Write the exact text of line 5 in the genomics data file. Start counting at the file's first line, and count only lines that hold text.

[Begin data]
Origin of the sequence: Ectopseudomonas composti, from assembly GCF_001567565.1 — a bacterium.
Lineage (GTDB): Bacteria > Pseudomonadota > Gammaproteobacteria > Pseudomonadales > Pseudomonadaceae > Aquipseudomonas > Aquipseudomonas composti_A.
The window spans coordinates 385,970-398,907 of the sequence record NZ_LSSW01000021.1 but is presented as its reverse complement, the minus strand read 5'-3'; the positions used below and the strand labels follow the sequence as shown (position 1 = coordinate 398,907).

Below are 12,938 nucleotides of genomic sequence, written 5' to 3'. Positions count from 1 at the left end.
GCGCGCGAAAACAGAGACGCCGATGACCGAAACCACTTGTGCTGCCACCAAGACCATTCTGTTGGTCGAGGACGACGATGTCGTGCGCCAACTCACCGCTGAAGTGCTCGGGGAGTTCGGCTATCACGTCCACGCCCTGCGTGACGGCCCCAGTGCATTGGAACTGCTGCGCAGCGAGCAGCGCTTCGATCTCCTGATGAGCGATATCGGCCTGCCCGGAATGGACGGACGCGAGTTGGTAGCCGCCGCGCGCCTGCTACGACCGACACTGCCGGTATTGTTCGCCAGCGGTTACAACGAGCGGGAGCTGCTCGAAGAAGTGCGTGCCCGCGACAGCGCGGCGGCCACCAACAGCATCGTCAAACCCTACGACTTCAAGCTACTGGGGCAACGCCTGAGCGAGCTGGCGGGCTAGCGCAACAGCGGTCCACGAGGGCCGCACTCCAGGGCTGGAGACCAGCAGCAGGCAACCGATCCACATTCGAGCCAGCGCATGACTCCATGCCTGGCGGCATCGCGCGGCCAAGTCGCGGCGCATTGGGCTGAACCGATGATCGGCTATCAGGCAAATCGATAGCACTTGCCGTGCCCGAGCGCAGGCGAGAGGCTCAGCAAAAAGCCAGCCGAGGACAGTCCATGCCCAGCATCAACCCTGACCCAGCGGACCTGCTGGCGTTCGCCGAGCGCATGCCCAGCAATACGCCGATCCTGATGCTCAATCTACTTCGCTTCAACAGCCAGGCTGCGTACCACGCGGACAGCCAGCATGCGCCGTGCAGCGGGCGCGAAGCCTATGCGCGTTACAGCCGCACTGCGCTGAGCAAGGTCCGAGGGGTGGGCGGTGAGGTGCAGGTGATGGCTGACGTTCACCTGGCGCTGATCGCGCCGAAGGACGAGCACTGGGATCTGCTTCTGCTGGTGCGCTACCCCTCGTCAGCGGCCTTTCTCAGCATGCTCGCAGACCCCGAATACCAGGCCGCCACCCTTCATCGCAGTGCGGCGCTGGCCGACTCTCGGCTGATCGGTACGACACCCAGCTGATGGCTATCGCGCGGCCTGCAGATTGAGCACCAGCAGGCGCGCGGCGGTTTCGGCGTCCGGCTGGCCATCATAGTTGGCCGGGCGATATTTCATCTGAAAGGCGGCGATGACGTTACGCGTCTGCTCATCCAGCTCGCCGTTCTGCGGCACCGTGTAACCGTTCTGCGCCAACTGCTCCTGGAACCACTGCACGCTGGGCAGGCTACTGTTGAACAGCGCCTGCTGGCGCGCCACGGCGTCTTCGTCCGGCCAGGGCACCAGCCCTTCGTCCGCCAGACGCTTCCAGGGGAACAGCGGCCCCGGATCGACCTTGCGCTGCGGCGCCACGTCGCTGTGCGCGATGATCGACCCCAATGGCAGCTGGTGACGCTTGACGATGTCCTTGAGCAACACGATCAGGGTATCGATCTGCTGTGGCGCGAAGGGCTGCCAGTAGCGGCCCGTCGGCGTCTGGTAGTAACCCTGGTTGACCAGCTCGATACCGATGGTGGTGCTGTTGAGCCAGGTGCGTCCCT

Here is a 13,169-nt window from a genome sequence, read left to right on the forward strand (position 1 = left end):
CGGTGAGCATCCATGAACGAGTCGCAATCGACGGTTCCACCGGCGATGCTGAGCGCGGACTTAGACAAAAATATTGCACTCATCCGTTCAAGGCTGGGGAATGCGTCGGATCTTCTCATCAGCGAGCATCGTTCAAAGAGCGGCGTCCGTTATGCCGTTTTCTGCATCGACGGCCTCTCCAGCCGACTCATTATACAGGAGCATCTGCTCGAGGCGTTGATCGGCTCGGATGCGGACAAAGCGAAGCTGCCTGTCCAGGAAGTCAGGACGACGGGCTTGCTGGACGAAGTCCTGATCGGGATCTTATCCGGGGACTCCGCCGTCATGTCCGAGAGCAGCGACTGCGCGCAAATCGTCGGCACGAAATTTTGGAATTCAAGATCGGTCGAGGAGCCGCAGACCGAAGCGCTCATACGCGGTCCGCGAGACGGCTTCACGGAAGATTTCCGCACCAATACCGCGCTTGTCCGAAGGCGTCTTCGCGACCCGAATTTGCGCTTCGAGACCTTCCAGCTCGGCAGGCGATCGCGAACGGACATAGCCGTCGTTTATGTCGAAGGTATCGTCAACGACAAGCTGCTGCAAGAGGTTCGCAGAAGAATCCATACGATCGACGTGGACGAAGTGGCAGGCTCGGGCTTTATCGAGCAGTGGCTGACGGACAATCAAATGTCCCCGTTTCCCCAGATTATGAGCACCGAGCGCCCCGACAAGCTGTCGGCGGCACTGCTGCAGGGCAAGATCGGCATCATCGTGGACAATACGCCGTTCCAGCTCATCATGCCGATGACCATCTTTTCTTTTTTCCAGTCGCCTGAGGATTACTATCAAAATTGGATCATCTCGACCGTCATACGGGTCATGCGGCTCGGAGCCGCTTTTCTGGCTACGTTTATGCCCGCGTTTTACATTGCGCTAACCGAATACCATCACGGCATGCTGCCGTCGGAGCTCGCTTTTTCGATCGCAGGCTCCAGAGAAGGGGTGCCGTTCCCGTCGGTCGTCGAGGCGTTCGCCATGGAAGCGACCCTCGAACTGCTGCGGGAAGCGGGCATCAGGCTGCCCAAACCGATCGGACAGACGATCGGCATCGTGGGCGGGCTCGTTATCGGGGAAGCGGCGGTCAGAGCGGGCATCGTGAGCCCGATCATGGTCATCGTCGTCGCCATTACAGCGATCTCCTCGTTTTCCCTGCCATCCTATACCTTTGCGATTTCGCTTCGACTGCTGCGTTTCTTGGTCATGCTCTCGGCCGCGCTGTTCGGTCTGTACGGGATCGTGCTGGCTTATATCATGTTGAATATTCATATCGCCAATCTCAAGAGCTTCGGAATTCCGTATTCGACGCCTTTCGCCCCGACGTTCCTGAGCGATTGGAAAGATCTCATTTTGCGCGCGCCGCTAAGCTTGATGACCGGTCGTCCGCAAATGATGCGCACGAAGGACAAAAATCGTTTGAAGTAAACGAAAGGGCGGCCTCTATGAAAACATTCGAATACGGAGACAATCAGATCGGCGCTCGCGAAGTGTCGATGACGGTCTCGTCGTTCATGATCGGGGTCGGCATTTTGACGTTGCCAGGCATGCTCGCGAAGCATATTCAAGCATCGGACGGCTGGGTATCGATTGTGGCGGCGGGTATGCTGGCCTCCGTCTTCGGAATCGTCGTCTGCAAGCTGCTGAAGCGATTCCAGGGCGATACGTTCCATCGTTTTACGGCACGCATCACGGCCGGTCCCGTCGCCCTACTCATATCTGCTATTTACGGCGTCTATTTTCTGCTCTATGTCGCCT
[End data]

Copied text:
GCGCGCGAAAACAGAGACGCCGATGACCGAAACCACTTGTGCTGCCACCAAGACCATTCTGTTGGTCGAGGACGACGATGTCGTGCGCCAACTCACCGCTGAAGTGCTCGGGGAGTTCGGCTATCACGTCCACGCCCTGCGTGACGGCCCCAGTGCATTGGAACTGCTGCGCAGCGAGCAGCGCTTCGATCTCCTGATGAGCGATATCGGCCTGCCCGGAATGGACGGACGCGAGTTGGTAGCCGCCGCGCGCCTGCTACGACCGACACTGCCGGTATTGTTCGCCAGCGGTTACAACGAGCGGGAGCTGCTCGAAGAAGTGCGTGCCCGCGACAGCGCGGCGGCCACCAACAGCATCGTCAAACCCTACGACTTCAAGCTACTGGGGCAACGCCTGAGCGAGCTGGCGGGCTAGCGCAACAGCGGTCCACGAGGGCCGCACTCCAGGGCTGGAGACCAGCAGCAGGCAACCGATCCACATTCGAGCCAGCGCATGACTCCATGCCTGGCGGCATCGCGCGGCCAAGTCGCGGCGCATTGGGCTGAACCGATGATCGGCTATCAGGCAAATCGATAGCACTTGCCGTGCCCGAGCGCAGGCGAGAGGCTCAGCAAAAAGCCAGCCGAGGACAGTCCATGCCCAGCATCAACCCTGACCCAGCGGACCTGCTGGCGTTCGCCGAGCGCATGCCCAGCAATACGCCGATCCTGATGCTCAATCTACTTCGCTTCAACAGCCAGGCTGCGTACCACGCGGACAGCCAGCATGCGCCGTGCAGCGGGCGCGAAGCCTATGCGCGTTACAGCCGCACTGCGCTGAGCAAGGTCCGAGGGGTGGGCGGTGAGGTGCAGGTGATGGCTGACGTTCACCTGGCGCTGATCGCGCCGAAGGACGAGCACTGGGATCTGCTTCTGCTGGTGCGCTACCCCTCGTCAGCGGCCTTTCTCAGCATGCTCGCAGACCCCGAATACCAGGCCGCCACCCTTCATCGCAGTGCGGCGCTGGCCGACTCTCGGCTGATCGGTACGACACCCAGCTGATGGCTATCGCGCGGCCTGCAGATTGAGCACCAGCAGGCGCGCGGCGGTTTCGGCGTCCGGCTGGCCATCATAGTTGGCCGGGCGATATTTCATCTGAAAGGCGGCGATGACGTTACGCGTCTGCTCATCCAGCTCGCCGTTCTGCGGCACCGTGTAACCGTTCTGCGCCAACTGCTCCTGGAACCACTGCACGCTGGGCAGGCTACTGTTGAACAGCGCCTGCTGGCGCGCCACGGCGTCTTCGTCCGGCCAGGGCACCAGCCCTTCGTCCGCCAGACGCTTCCAGGGGAACAGCGGCCCCGGATCGACCTTGCGCTGCGGCGCCACGTCGCTGTGCGCGATGATCGACCCCAATGGCAGCTGGTGACGCTTGACGATGTCCTTGAGCAACACGATCAGGGTATCGATCTGCTGTGGCGCGAAGGGCTGCCAGTAGCGGCCCGTCGGCGTCTGGTAGTAACCCTGGTTGACCAGCTCGATACCGATGGTGGTGCTGTTGAGCCAGGTGCGTCCCT